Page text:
Notes from the Island Fishmonger

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I have lived on Siesta Key for the last 17 years. 2004 was the summer of storms. That was also the year when the Category 4 Charley devastated our Gulf Coast area and all of the lesser hurricanes and tropical storms since then like Debbie came but we’ve never had a storm of such magnitude and potential for catastrophe cause so much stress and disruption into our lives over the entire state of Florida as last month’s Hurricane Irma did.

Everybody in Sarasota and on Siesta Key has a story to tell about Irma. Everything from madness on the highways during evacuation to hunkering down at home. I know the stress of this storm brought a lot of us together as I finally met all my neighbors but the anxiety also was extremely hard to handle for most. I know couples who split before the storm over the indecision of should we stay or should we go. There were arguments over pre-and-post Irma that temporarily split some couples and I have friends who hurt themselves because they over medicated. I know of many people who ended up at Sarasota Memorial Hospital after overexerting themselves helping others board up while also protecting their own. I also had a friend who had a heart attack that I would blame on Irma. One fool in my neighborhood lit his backyard on fire while grilling over an open flame in 30 mph winds the day after. He didn’t want to lose his chicken in the freezer, I guess.

I will not lie…this was a stressful time for me as well. After dealing with the early panicked crowds for water, ice and gas, it was time to make my own plan. In anticipation of a power outage I decided that my best plan of action was precooked peel-n-eat shrimp, sashimi grade fish, wasabi and soy sauce. I also bought sandwich ingredients in case I ate all the high-grade sashimi fish. The thought behind this was that I would not have a way to cook once the power was out so eat it raw. On the day of the approaching storm my friend, who decided to ride the storm out with me and my pets, showed up with a flashlight, a bag of batteries and 5 ½ gallons of Vodka. A bit excessive I thought but at least she had her plan for a power outage. We did not eat or drink during the storm as nerves overwhelmed our stomachs and sobriety seemed like the best idea in order to stay alert during a Cat 4. Once the storm passed and the power was out, we had coolers of ice full of precooked seafood and cocktails that provided the energy and nutrition we needed. That allowed us to decompress and survive in a thankful calm while waiting for the power to be restored and allow for the clean up to begin.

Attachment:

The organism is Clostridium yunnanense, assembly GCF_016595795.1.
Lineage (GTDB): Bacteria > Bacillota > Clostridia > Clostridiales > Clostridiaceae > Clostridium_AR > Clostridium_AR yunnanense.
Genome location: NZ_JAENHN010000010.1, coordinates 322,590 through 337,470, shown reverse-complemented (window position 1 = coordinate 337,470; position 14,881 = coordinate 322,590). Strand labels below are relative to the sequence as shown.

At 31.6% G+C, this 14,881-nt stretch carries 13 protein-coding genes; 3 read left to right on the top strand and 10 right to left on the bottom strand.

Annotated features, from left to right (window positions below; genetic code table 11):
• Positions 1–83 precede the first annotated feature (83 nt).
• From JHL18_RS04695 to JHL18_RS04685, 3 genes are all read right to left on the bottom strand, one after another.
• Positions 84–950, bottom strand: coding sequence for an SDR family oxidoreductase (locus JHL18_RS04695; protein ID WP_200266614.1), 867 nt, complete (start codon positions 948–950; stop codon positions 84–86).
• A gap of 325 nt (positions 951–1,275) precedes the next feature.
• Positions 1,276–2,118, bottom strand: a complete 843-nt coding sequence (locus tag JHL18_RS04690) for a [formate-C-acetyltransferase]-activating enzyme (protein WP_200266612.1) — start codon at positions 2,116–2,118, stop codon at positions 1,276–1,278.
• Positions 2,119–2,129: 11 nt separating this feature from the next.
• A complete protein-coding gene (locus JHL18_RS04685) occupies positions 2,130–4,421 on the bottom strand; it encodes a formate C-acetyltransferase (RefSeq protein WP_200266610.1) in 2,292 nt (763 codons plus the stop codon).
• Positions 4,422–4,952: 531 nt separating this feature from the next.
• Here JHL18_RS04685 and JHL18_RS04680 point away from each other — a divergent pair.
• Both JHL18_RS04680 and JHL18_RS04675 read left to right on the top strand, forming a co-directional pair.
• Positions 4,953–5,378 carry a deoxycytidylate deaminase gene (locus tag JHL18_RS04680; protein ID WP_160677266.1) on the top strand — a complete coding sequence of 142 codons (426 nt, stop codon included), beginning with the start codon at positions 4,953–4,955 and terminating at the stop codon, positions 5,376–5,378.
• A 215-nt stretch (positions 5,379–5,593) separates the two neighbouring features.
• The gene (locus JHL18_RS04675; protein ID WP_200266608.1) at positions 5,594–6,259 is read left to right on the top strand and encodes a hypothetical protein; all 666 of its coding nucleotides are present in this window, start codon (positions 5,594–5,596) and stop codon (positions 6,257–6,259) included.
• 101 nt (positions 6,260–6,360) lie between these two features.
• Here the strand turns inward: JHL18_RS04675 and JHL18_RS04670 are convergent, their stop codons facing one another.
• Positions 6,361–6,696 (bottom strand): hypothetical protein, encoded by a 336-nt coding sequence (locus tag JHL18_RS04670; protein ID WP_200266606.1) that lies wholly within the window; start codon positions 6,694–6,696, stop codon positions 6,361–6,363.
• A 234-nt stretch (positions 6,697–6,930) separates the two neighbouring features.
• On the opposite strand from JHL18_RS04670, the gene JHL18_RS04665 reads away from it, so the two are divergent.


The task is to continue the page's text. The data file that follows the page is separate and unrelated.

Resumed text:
Most of us right here at home got lucky. The loss of power, the loss of work and the cleanup has been frustrating and tedious but at least we didn’t lose any lives and we are all here to help each other to get back to normalcy.

Some of us were not as lucky such as my friends in the Keys. One friend of mine in Marathon described the scene as “like a bomb went off.” Since residents were not even allowed back on the Keys for a few weeks, I was told the best way to help the recovery of my favorite staycation was to help financially. Despite our own financial hits, there are many local businesses and individuals in town holding fundraisers/collecting needed items to help with the destruction (kudos to Gilligan’s and Hurricane Mike’s among many others). The Big Water Fish Market is donating $2000 in Home Depot and Publix gift cards to individuals in the Islamorada and Marathon area to those who are in desperate need of help. We have handpicked three families and a business in that area that desperately needs assistance. On Friday, October 6th, Big Water Fish Market will be holding a fundraising dinner donating profits and collecting donations from those of you who can afford to help rebuild the Keys. On October 7th, Marathon resident Pete Castro will be flying into Marathon with supplies and our donations to distribute to the families in need.

Be Safe, Be Healthy and Eat Fish!!

Scott Dolan
Big Water Fish Market


Siesta Sand
Author: Siesta Sand

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